Sustainable businesses

I Group recently traveled to two Jemicy family-owned businesses, Bella Vita Farm and Ashton Manor Environmental, that incorporate environmental sustainability into their missions and practices. Upon their return, I Groupers reflected on their experiences and observations:

Olivia: “I group went on a field trip to Max Schwartz’s dad’s sustainable and Chance’s mom’s aquaponics  farm. First, we had to take an hour bus ride to Max’s farm. When we got off the bus it was absolutely freezing outside. After, we went into a shed where they would fix different machines such as cars, snow plows and more. Later, we went back outside and got to see how all the different machines worked and even got to operate some of them,we also got to see a wood chipper make wood chips. Next, we went to see all the different plants that they got from all different parts of the country. Then, they showed us different parts of where they work in the building. And finally we planted trees and then got on the bus. I think it was a wonderful field trip.”IMG_E6744

Will: “Bella vita Farm was so cool. They used fish poop as fertilizer for plants. They have so many tilapia and koi. It was really hot in there and I was surprised how little algae was in the tanks.  From my experience, I get algae in my fish tanks all the time. They put molasses in the water to turn the water brown and block out the sun. They don’t use pesticides. They use lady bugs to kill aphids and fly strips to control flies. I wish there were more farms like this.” IMG_E6720

Paige: “At Bella Vita, they rarely have to get new water, because instead of getting rid of the water they clean the dirty water and then put it back. At Ashton Manor, they turn excess wood into wood chips, recycle oil, bolts, nuts, and tires, use mostly native plants and trees, and use leftover soil.”IMG_E6718

Max S.: “They had a huge hydroponic greenhouse. What is a hydroponic greenhouse? it’s basically: fish poop, and then the fish poop is used to grow plants, and the plants grow in water, plus the fish are used as food for people. They have 50 chickens and sell their eggs, but the egg cartons are recycled. “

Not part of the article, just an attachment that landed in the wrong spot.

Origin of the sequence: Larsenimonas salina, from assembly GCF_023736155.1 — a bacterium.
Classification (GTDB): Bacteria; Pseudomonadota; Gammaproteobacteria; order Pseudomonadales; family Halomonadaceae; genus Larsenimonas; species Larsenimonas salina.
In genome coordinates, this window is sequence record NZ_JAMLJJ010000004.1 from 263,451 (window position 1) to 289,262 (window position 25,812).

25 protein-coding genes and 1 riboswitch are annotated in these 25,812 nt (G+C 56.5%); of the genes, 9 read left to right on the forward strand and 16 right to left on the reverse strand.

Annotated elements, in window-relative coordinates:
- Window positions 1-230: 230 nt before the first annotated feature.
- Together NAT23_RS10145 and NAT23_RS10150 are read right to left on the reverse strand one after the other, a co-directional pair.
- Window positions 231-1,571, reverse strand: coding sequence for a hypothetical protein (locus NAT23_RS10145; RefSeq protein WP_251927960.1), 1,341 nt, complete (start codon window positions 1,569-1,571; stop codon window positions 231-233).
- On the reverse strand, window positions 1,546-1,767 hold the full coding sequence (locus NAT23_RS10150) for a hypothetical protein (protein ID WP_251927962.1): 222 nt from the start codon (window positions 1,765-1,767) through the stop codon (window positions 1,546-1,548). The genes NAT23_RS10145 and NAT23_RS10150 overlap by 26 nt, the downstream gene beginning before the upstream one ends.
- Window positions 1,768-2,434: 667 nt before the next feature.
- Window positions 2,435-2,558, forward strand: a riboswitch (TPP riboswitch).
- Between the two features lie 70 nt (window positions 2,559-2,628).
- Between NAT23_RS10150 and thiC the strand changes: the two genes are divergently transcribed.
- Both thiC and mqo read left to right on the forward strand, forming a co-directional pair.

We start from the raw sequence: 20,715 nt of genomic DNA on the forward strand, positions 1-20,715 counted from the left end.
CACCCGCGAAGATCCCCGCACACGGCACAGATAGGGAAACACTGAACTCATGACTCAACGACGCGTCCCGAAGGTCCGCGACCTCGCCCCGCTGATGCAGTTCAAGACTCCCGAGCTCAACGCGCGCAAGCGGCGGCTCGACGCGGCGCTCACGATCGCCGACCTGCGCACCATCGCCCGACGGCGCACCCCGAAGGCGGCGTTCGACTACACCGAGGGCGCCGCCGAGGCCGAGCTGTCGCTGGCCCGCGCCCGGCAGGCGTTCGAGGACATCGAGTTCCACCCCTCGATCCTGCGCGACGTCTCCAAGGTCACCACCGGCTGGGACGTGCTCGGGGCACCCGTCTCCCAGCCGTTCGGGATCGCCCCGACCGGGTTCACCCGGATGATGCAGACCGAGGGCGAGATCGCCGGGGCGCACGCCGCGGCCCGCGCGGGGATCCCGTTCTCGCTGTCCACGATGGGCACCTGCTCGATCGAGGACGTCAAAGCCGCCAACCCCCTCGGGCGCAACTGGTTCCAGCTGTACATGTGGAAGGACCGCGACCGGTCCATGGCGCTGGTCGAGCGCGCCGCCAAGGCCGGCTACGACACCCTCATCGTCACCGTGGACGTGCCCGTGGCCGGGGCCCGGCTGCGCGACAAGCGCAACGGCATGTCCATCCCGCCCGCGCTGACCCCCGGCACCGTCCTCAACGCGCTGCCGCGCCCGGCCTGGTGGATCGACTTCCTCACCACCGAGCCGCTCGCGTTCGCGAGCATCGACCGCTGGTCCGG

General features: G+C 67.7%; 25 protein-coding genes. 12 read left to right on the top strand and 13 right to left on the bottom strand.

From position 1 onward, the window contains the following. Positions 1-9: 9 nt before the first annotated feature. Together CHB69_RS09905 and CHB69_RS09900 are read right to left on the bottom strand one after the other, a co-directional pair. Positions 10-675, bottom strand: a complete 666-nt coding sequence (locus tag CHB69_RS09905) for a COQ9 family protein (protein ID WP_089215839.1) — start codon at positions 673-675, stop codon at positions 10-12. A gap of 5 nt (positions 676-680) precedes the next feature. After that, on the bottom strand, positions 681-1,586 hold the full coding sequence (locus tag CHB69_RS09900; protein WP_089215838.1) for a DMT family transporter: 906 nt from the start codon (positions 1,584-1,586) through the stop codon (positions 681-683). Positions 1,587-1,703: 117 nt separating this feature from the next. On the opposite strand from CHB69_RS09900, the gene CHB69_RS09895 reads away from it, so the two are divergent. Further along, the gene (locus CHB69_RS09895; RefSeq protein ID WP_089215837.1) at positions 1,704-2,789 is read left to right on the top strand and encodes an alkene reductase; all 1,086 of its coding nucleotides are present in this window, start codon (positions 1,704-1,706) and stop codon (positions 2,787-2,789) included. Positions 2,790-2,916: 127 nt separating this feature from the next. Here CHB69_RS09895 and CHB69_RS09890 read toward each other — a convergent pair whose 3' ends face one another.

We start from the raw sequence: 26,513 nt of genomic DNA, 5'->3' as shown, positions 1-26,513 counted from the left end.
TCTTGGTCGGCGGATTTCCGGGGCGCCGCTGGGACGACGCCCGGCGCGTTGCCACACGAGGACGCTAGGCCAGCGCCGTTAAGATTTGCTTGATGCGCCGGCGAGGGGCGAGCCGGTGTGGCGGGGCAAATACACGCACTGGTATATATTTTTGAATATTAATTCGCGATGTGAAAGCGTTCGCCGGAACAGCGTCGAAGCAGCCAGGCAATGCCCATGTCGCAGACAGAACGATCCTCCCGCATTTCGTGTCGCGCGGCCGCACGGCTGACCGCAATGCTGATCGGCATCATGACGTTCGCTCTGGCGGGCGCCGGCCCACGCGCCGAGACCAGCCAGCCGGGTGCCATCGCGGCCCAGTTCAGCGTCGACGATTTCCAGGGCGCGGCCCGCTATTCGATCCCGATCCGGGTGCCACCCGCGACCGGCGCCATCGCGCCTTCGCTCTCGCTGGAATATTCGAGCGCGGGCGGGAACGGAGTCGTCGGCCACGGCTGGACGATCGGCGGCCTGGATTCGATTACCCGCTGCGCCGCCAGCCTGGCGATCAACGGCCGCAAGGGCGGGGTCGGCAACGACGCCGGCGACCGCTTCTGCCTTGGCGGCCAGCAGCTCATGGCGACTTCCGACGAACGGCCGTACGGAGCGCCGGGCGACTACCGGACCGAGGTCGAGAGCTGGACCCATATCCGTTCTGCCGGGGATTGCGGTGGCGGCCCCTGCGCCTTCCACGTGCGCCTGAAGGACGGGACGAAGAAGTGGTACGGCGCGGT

Ava S.: “Once we were done learning about the ladybugs that eat aphids, we got to try parsley, mint ,and a banana shaped cucumber.”IMG_E6734

Nate: “This trip changed my thinking about how to be more sustainable.”

Hannah: “ They use fish waste as fertilizer and reuse most of their water.”IMG_E6728

Milo: Bella Vita reuses wood scraps as fuel.”

Hayden: “They let us run around in the cut cornfield, and it was so big and the air was so fresh. You could jump over the low parts of the cut corn stems, and there was so much room to run around  – I loved it.”IMG_E6743

Zac S.: “At Ashton Manor, my favorite part of the trip was planting a tree. I learned that they fixed broken machines with out getting a new machine, and I liked using the big power machines.”IMG_E6705

Harper: “When we went to the greenhouse we had to step inside hydrogen peroxide so we wouldn’t leave any chemicals or dirt from our feet.”IMG_E6737

Parker: “I had a lot of fun at Ashton Manor. AND THEY LET US IN FOR FREE!!!!! And I also learned that they fix machines and they recycle tires and they reuse nuts and bolts. AND THEY LET ME DRIVE A MINI EXCAVATOR!!!!!!!!!!!!!!!!!!!!!!!!”IMG_E6699

Katie: “We looked at all the different ways they help to save the environment. It was so cool. They recycled the oil, they reused things that they were broken, and they fixed all the damaged products. We went to look at how they worked in the office to reuse paper. They worked on computers to save a lot of paper.”IMG_E6665

Enrique: “My favorite part was when I was riding the machines. Also we planted trees. They told us that they recycle oil and wood.”

Jordan: “At Ashton Manor they did a lot of stuff for the environment. They plant trees and other plants. They recycle a lot of stuff like nuts and bolts, tires, and oil, and they plant native plants.”IMG_E6669

 

 

 

 

Stewards of Sustainability

What does it mean to be a sustainability steward? Jemicy joined the Green Schools Alliance with this commitment: “As sustainability stewards, our school will set goals, take action, and monitor and share progress in the three sustainability leadership action tracks:

  • reduce our climate and ecological impact
  • educate and engage community
  • transform our institutional culture

Keri Weber’s Star Group students recently worked on essays reflecting on their stewardship role in the Jemicy community. They take pride in personally contributing to a healthier planet, educating others, and helping to transform our school culture.

 

Ava

Sophia

Jack

Jordyn

Nathan

Annabelle

Raife

Dash